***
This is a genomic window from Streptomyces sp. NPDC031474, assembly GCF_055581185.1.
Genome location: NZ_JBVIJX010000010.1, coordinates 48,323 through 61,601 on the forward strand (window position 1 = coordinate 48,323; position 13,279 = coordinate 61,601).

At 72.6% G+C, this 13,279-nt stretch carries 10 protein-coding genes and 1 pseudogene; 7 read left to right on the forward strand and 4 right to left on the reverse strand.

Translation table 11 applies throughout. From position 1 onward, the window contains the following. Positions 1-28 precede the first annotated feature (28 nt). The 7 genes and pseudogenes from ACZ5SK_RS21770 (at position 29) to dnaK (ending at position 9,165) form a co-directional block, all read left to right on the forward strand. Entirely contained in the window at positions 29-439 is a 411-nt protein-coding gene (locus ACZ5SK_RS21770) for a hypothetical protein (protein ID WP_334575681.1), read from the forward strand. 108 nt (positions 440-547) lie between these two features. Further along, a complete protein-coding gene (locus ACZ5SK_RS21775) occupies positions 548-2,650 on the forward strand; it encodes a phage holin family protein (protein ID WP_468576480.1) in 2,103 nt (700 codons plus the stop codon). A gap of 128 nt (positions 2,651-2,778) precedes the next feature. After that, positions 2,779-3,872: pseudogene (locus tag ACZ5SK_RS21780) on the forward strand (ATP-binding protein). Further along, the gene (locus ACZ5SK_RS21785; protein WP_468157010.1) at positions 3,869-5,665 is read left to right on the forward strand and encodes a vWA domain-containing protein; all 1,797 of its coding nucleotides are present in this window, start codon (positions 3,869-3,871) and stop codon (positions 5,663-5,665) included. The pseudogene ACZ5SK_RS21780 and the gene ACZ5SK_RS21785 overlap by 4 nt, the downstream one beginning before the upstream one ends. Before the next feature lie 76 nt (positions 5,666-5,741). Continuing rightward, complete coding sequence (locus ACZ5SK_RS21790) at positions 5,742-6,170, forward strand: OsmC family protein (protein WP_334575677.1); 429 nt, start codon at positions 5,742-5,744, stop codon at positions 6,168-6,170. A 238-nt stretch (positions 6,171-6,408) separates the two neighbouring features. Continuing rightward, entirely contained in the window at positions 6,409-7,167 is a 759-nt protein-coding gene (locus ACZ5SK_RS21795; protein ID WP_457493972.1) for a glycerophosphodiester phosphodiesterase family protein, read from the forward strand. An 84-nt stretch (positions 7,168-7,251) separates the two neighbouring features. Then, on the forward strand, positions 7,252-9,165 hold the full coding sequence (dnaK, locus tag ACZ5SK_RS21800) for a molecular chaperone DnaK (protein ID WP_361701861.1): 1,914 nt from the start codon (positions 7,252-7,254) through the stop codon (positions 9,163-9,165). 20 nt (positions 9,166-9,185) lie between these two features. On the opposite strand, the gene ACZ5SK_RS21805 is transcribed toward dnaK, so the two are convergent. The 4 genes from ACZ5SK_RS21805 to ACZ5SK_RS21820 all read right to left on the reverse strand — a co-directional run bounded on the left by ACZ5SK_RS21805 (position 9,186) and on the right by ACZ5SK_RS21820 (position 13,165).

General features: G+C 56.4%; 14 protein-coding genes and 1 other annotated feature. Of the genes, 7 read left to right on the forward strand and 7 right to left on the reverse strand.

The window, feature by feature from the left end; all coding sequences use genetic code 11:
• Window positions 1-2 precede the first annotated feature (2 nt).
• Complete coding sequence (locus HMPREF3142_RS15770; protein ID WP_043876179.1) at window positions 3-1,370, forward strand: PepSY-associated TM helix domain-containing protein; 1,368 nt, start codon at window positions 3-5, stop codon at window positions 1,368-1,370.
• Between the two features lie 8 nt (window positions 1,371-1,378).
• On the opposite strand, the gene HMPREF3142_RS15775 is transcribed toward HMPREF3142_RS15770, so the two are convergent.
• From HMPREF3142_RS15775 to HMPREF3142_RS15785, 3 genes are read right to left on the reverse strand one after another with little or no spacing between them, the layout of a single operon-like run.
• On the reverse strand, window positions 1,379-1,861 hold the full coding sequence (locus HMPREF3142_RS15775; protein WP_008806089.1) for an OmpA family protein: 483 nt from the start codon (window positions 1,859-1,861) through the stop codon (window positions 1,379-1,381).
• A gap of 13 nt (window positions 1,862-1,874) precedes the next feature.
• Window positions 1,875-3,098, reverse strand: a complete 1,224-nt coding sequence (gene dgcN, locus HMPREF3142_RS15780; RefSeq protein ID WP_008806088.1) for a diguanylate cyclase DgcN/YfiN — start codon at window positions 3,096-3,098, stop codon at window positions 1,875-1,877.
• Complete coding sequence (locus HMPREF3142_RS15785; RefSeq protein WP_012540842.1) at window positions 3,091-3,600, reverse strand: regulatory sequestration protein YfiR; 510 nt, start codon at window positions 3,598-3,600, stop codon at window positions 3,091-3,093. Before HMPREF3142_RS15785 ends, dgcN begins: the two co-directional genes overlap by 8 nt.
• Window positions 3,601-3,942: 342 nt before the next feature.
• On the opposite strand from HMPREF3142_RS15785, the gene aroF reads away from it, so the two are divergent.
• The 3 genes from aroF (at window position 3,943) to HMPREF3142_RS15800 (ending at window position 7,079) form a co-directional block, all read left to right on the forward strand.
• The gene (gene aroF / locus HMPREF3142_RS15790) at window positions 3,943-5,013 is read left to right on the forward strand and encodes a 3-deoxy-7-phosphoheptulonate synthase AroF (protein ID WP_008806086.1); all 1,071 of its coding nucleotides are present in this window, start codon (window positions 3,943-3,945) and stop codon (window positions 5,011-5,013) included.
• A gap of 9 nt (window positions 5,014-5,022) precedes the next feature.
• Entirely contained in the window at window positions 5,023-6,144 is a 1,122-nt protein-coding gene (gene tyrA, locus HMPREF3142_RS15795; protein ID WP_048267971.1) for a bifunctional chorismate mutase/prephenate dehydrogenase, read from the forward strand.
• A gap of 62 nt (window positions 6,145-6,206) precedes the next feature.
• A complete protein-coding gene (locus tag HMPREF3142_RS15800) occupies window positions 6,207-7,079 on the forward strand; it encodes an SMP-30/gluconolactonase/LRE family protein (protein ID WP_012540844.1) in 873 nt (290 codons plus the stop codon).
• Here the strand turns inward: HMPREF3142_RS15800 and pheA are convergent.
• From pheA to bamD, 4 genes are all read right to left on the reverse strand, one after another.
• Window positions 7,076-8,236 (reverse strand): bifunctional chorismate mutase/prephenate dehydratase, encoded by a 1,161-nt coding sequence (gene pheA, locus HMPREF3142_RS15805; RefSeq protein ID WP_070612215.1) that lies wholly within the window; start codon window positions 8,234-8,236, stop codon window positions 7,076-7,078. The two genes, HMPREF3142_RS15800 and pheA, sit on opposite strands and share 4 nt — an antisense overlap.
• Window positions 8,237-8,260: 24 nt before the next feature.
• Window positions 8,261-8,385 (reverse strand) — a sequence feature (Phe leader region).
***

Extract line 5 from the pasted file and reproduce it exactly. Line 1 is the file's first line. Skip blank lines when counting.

General features: G+C 56.4%; 14 protein-coding genes and 1 other annotated feature. Of the genes, 7 read left to right on the forward strand and 7 right to left on the reverse strand.